• The respective used of the respective goods or services;
  • The respective end users of the respective goods or services;
  • The physical nature of the goods or services;
  • The respective trade channels through which the goods or services reach the market;
  • In the case of self-serve consumer items, whether in practice they are respectively found or likely to be found on the same or different shelves; and
  • Whether the respective goods or services are competitive or complementary. This inquiry may take into account how those in the trade classify goods, for instance whether market research companies who act for the industry put the goods or services in the same or different sectors.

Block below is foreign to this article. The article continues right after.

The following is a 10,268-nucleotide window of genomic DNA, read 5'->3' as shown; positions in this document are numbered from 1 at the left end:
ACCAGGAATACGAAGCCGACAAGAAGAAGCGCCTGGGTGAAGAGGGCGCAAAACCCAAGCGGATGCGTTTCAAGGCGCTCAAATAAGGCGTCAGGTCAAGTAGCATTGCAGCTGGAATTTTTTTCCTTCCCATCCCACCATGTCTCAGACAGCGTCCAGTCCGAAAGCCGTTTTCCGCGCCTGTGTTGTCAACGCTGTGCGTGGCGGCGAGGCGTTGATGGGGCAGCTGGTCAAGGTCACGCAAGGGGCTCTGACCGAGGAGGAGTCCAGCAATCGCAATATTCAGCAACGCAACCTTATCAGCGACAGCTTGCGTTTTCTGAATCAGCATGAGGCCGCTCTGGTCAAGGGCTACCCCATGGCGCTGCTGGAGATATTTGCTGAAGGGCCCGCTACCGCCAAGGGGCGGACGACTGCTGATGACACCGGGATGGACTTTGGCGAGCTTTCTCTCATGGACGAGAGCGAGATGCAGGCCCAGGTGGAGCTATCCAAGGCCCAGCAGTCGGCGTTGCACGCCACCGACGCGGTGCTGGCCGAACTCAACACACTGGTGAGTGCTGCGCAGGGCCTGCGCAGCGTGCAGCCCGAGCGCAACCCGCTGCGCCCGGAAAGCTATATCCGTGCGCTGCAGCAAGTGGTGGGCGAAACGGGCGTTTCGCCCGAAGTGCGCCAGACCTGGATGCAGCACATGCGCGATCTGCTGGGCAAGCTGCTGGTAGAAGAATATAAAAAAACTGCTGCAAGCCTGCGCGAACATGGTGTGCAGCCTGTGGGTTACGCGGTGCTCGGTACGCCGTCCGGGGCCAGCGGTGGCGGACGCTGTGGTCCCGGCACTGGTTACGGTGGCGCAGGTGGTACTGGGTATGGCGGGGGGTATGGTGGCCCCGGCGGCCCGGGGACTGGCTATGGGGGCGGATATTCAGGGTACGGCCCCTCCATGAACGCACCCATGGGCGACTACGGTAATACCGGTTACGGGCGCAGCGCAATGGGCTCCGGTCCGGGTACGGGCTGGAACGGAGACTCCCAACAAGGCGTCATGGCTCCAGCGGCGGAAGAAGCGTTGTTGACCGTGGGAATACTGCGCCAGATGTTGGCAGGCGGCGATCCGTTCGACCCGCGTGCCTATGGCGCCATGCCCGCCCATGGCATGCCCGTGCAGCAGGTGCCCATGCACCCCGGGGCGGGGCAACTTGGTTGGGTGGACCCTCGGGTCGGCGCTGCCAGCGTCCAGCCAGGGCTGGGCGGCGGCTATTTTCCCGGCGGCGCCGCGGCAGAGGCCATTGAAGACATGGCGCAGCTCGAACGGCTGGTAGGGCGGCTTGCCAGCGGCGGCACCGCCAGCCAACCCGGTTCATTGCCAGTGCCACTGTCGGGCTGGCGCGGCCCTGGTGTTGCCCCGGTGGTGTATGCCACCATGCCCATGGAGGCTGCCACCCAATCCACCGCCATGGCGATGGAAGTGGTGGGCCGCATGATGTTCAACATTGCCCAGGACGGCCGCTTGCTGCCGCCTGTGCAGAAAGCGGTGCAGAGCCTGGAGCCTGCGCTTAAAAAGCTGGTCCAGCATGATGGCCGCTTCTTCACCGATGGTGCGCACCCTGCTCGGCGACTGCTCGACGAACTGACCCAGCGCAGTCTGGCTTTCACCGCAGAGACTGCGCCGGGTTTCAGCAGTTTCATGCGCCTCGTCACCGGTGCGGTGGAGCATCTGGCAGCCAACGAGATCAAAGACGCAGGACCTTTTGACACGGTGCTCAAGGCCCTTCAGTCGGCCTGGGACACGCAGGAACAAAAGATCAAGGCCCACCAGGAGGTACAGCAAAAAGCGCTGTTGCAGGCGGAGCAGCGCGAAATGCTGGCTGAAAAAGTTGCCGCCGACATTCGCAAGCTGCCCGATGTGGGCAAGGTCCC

Comparing the goods and services registered under the parties’ respective marks, the Opponent’s mark was not registered for services under Class 43 but that it services under Class 39 was wide enough to overlap with the Applicant’s class 43. Furthermore, the Hearing Officer also found there to be an overlap of the goods in class 9 and 16 between both the Applicant and Opponent’s mark.  In concluding under Goods and Services, the Hearing Officer found that there was similarity between the Opponent and Applicant goods and services.


Likelihood of confusion